Papa Roach are pretty much a non-stop road act and it seems they only take a break when recording a new album. They've toured the UK several times during the last few years, never failing to sell out venues the size of Manchester Academy (where I had seen them supporting the 'Metamorphosis' album a little more than 12 months earlier). Lead singer Jacoby Shaddix was born for the stage and within the first few bars of 'Kicked In The Teeth' he had every single person eating out of the palm of his hand. Like a psychotic ringmaster with tourettes, acting as an energy transmitting conduit between audience and band, there's no denying his frontman attributes despite some vocal limitations. The mosh pits were well and truly open and only for the fact I didn't want to spill my cider I would have been down the front with them (are you kidding!!??) From then on the room didn't stop bouncing! The set list was perfect, every song imbued with a snot nosed passion and enthusiasm, delivered with an energy synonymous with the band.

For almost an hour it was impossible to stop smiling and singing. Shaddix covered as much of the stage as he dared, even disappearing part way through to join the crowd. Hard to believe that P Roach are a fourpiece as they generate a sound akin to a freight train. Jerry Horton cranks out the riffs and spits out the solos while Tobin Esperance and Tony Palermo hold down the fort from the back. The atmosphere was electric and the crowd worked up into a condition bordering on frenzy. 'Lifeline' and 'Hollywood Whore' make the studio versions pale in comparison whilst 'Getting Away With Murder' and '......To Be Loved' could make even the Mona Lisa smile! In my recent review of the 'Time For Annihilation' CD I commented that all 5 new tracks would go down a storm live and 4 of them make an appearance tonight. As well as 'Kicked In The Teeth' we are also treated to 'Burn', 'One Track Mind' and 'The Enemy', each one eclipsing the studio version, raising the adrenalin levels dangerously high. 'Between Angels & Insects' and 'Last Resort' tip their hat at the bands nu-metal roots but sadly bring an end to proceedings and I've never known an hour pass so quickly. The momentum lost during the Buckcherry set is well and truly restored and I'm not sure whether Papa Roach or the crowd need the break more.

A sense of euphoria has a mental battle with a sense of anticipation as the time approaches for the 'headline' act. Papa Roach simply raised the roof so how could anyone follow them? I've seen Disturbed twice before and what they lacked in stage presence on both occasions they certainly made up for musically. They have an ability to instill an air of menace, due in the main to David Draiman's vocals and his less than uplifting lyrical indulgences, yet have melodic sensibilities imbuing accessibility to even the most die-hard AOR anoraks (if only they would give the band a chance). A wealth of Disturbed t-shirts would seem to indicate a highly partisan crowd so obviously everyone knows what we're in for. The lights dim and the 'Remnants' intro signals the opening title track from the latest 'Asylum' album. Now up to Draiman's first words everything was going fine but then my initial show reservations decided to finally come to fruition. The sound was dominated totally by the vocals. The guitars, bass and drums were simply too low in the mix resulting in a sparse effect that echoed round the huge room. No fault of the band, to be sure, but it did seem to detract somewhat from the actual performance. Dan Donegan's guitar is essential to the songs and despite his best efforts it made things a little disappointing. Draiman prowled the stage in his customary manor but his presence is minimised by a lack of between song interaction with the crowd, something both Jacoby Shaddix and Lzzy Hale could not be accused of earlier.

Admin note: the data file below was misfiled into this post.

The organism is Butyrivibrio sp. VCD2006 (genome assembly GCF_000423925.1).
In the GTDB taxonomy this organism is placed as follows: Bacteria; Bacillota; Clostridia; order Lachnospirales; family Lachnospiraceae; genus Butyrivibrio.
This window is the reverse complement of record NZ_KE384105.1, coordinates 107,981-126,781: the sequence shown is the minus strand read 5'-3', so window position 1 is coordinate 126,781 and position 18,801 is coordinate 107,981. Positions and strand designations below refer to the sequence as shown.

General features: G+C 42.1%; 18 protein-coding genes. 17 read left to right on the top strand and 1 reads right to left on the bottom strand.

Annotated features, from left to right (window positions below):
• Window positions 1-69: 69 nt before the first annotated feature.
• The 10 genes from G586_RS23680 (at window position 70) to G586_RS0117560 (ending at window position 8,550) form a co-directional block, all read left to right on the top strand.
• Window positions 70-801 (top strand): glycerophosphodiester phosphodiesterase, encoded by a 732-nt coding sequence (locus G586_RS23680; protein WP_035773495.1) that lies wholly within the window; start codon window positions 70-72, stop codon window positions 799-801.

With a large split-screen backdrop projecting images and accompanying promo videos throughout the show it was an impressive spectacle and there is no denying the quality of the material, yet it all came across as flat and uninspiring. The whole back catalogue was plundered, with older songs such as 'Stupify' and 'Stricken' sitting nicely alongside the likes of 'Inside The Fire' and 'Another Way To Die'. I still can't handle the cover of 'Land Of Confusion' (I don't even like the Genesis original) so had a little wander in hope that things sounded better from a different viewpoint.....unfortunately they didn't. Having to leave in order to catch the last train home meant we were unable to see the end of the set (I'm guessing they finished with 'Down With The Sickness'?) but 'Ten Thousand Fists' actually had the best acoustics from outside the building!

The cold night air was a sobering reminder of how good the day had been and in a perfect world Papa Roach and Halestorm would both be playing close to home again a week later. Just wait till I get hold of that wishbone at Christmas!!

Dave Bott

(* of Fireworks Magazine)